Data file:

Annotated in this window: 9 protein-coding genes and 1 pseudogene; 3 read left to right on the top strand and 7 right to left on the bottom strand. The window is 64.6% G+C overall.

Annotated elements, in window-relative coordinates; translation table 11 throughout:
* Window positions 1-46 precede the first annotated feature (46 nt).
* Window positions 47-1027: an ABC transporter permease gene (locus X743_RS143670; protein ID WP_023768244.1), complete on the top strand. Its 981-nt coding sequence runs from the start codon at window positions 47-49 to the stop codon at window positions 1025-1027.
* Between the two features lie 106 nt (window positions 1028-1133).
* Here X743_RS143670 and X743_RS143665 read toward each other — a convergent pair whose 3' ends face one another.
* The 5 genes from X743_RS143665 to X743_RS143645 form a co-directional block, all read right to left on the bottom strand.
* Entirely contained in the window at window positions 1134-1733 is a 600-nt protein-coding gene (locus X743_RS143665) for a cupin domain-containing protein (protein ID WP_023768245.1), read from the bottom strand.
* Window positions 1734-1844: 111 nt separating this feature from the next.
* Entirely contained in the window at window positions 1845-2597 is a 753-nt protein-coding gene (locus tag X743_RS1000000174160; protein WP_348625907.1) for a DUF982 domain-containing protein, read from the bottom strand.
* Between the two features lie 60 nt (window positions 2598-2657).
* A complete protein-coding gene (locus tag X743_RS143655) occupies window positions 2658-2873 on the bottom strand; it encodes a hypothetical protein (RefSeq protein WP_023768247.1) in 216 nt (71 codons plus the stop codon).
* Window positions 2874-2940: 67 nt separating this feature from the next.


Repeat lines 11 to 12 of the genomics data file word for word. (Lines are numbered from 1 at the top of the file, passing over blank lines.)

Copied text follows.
* Between the two features lie 60 nt (window positions 2598-2657).
* A complete protein-coding gene (locus tag X743_RS143655) occupies window positions 2658-2873 on the bottom strand; it encodes a hypothetical protein (RefSeq protein WP_023768247.1) in 216 nt (71 codons plus the stop codon).